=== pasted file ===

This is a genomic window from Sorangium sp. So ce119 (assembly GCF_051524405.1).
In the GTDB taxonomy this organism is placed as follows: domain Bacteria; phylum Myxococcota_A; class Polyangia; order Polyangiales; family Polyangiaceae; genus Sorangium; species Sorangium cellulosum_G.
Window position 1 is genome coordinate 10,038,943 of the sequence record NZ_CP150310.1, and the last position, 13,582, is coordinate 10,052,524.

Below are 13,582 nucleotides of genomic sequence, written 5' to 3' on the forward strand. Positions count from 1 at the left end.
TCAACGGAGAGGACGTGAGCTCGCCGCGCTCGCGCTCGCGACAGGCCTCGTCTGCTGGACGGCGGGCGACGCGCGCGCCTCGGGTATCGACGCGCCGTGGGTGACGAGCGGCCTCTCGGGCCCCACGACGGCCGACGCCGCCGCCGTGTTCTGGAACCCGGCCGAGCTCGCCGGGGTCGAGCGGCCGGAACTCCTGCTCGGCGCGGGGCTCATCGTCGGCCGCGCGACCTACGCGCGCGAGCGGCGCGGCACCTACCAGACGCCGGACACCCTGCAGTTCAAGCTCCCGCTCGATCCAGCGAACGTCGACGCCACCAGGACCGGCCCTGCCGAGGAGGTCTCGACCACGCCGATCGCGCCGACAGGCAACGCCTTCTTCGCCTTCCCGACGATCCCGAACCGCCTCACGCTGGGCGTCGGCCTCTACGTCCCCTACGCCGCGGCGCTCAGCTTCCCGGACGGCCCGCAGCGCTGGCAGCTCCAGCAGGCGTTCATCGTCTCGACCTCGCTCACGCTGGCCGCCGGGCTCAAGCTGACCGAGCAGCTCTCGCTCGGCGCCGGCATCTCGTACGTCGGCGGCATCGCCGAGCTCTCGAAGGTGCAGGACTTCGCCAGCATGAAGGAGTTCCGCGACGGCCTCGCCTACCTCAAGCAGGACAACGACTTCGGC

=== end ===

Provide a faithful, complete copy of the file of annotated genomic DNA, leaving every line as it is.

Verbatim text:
This is a genomic window from Sorangium sp. So ce119 (assembly GCF_051524405.1).
In the GTDB taxonomy this organism is placed as follows: domain Bacteria; phylum Myxococcota_A; class Polyangia; order Polyangiales; family Polyangiaceae; genus Sorangium; species Sorangium cellulosum_G.
Window position 1 is genome coordinate 10,038,943 of the sequence record NZ_CP150310.1, and the last position, 13,582, is coordinate 10,052,524.

Below are 13,582 nucleotides of genomic sequence, written 5' to 3' on the forward strand. Positions count from 1 at the left end.
TCAACGGAGAGGACGTGAGCTCGCCGCGCTCGCGCTCGCGACAGGCCTCGTCTGCTGGACGGCGGGCGACGCGCGCGCCTCGGGTATCGACGCGCCGTGGGTGACGAGCGGCCTCTCGGGCCCCACGACGGCCGACGCCGCCGCCGTGTTCTGGAACCCGGCCGAGCTCGCCGGGGTCGAGCGGCCGGAACTCCTGCTCGGCGCGGGGCTCATCGTCGGCCGCGCGACCTACGCGCGCGAGCGGCGCGGCACCTACCAGACGCCGGACACCCTGCAGTTCAAGCTCCCGCTCGATCCAGCGAACGTCGACGCCACCAGGACCGGCCCTGCCGAGGAGGTCTCGACCACGCCGATCGCGCCGACAGGCAACGCCTTCTTCGCCTTCCCGACGATCCCGAACCGCCTCACGCTGGGCGTCGGCCTCTACGTCCCCTACGCCGCGGCGCTCAGCTTCCCGGACGGCCCGCAGCGCTGGCAGCTCCAGCAGGCGTTCATCGTCTCGACCTCGCTCACGCTGGCCGCCGGGCTCAAGCTGACCGAGCAGCTCTCGCTCGGCGCCGGCATCTCGTACGTCGGCGGCATCGCCGAGCTCTCGAAGGTGCAGGACTTCGCCAGCATGAAGGAGTTCCGCGACGGCCTCGCCTACCTCAAGCAGGACAACGACTTCGGC